Monday, January 30, 2012
At long last a chance to see a screening of Grant Gee's film about one of my favourite books, The Rings of Saturn. Where better to view it than Manchester Cornerhouse, close to the centre of the once decaying industrial city where the young Max Sebald arrived in the 1960's and which had such an influence on him.
I am fascinated by Sebald, but came to him very late, and may never have discovered him had not one of my daughters given me the Rings of Saturn because of its setting in the bleak Suffolk coast where I grew up and where my family had lived for centuries before.
It was interesting therefore in the discussion after the screening to hear the film's director Grant Gee say that the location of the book was not of primary signifiance; Sebald's walk could just as easily have taken place elsewhere, in Manchester for example.
Likewise the film itself was not originally intended to take the form of a walk around Suffolk, but to feature a number of places across Europe with which Sebald's work is associated. The film's form and location was in the end dictated by its very small budget, around £50,000: back packing around East Anglia, as Grant Gee put it, was cheaper.
I found the film itself deeply moving. For me there was an additional layer, grainy black and white images and place names on sign posts evoked memories of my childhood: Orford, where I attended the school close to the castle, of which only a well preserved keep remains, and vague memories, among the mounds that surround it, of a mysterious decayed ghostly house overgrown with trees and shrubs; the main street of Saxmundham on the then main London road through which seemingly endless motor cycles with sidecars would pass in the 1950's on their way to Great Yarmouth; Southwold, "Chelsea by the sea" as it was described in the film, always had a rather better class of visitor!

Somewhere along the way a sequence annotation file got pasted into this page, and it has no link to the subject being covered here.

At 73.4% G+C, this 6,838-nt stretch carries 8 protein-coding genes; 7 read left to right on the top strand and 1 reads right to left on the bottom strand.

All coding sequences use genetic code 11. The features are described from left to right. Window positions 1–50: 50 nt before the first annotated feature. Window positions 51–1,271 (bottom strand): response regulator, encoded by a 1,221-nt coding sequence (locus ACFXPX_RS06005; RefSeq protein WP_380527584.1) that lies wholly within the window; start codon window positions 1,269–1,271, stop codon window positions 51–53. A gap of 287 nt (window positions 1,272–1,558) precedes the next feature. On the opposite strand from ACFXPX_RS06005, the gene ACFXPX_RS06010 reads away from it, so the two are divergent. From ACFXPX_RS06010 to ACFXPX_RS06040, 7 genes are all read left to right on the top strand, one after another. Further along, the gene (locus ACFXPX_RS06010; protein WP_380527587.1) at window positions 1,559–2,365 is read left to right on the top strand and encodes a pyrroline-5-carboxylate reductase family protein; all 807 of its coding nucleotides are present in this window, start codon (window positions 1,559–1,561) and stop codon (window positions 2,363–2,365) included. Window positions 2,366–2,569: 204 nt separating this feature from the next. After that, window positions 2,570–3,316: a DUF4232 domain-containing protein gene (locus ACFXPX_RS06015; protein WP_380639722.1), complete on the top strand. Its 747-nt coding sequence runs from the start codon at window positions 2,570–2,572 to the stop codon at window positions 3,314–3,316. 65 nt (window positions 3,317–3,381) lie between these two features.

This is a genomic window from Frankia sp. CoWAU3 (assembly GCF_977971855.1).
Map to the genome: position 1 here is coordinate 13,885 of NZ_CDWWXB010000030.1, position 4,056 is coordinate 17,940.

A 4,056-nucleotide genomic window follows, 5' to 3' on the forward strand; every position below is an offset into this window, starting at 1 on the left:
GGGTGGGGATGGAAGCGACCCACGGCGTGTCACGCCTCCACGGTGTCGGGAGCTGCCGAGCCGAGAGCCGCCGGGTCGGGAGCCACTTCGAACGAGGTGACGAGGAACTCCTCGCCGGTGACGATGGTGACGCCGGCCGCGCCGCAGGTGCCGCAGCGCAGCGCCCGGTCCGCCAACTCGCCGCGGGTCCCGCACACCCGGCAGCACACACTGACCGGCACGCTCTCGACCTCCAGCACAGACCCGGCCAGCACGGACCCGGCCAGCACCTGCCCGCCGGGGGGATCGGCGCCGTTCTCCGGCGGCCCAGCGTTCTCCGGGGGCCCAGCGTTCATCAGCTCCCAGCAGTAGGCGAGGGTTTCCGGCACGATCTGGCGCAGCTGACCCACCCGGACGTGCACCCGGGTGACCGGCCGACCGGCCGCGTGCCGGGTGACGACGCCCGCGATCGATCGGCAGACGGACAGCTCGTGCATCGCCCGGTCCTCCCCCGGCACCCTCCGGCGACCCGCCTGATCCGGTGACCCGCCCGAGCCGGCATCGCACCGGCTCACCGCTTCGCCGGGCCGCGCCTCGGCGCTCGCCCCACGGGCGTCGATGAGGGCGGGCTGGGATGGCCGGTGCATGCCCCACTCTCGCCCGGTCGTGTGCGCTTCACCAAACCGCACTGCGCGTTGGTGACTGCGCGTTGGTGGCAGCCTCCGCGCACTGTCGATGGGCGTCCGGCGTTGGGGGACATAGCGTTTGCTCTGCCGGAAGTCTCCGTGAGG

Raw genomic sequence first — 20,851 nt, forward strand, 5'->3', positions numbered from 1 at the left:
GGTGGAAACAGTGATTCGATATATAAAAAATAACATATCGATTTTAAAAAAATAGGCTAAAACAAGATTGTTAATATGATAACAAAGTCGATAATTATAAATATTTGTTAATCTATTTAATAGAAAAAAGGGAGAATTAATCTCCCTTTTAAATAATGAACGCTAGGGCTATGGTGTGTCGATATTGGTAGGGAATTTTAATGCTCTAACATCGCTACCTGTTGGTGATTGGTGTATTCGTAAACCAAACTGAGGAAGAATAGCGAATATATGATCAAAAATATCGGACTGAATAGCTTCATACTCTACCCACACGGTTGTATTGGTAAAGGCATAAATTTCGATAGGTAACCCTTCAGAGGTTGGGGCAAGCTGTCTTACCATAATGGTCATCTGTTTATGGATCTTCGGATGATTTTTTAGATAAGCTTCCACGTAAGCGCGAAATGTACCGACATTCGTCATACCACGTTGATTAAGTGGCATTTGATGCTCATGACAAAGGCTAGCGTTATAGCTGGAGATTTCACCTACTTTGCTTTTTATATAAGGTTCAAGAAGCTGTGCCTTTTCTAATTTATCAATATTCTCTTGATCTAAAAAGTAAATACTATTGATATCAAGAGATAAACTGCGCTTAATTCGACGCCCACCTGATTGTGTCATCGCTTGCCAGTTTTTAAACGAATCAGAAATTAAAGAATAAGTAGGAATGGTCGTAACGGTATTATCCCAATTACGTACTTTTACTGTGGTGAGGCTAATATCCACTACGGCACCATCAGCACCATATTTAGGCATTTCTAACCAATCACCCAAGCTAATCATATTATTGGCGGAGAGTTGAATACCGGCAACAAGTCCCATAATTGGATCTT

Then there were places where my ancestors lived: Bungay where my great grandfather used to blend tea in the attic above his shop so that, according to family legend, it suited the taste of the local water; Ditchingham, actually in the county of Norfolk, associated with Rider Haggard, in whose churchyard my father took me a quarter century ago to find the grave of another great grandfather who had died in Flushing in Holland around 1887, on his way to or from visiting two daughters who for some unaccountable reason had left the quiet town of Bungay for the brighter lights of imperial Vienna. Ironically in the 1930's their relatives in Suffolk were I was told asked to supply evidence to prove that they were not Jewish.
I was interested to hear the reactions to the film of those who on my recommendation had gone to see it. Those who had never read any Sebald were not engaged by it and not inspired to read any of Sebald's books, but the only one who had read some Sebald says he would like to see the film again.
Perhaps the most surprising thing about the film is the music. None of us were aware that it had any until the question and answer session revealed that there was some and that it was produced by the Stockport born electronic musician James Leyland Kirby.
Grant Gee spoke of the possibility in the future of having a screening of the film with the commentary turned off, accompanied only by the music.
Finally I was asked by my friends why the film had the title "Patience". Grant Gee supplied the answer: it refers to the passage in Austerlitz in which a pack of family postcards are rearranged as in a game of patience until they are finally put in the correct sequence.
I look forward to viewing the film again. Next time I am sure I shall hear the music.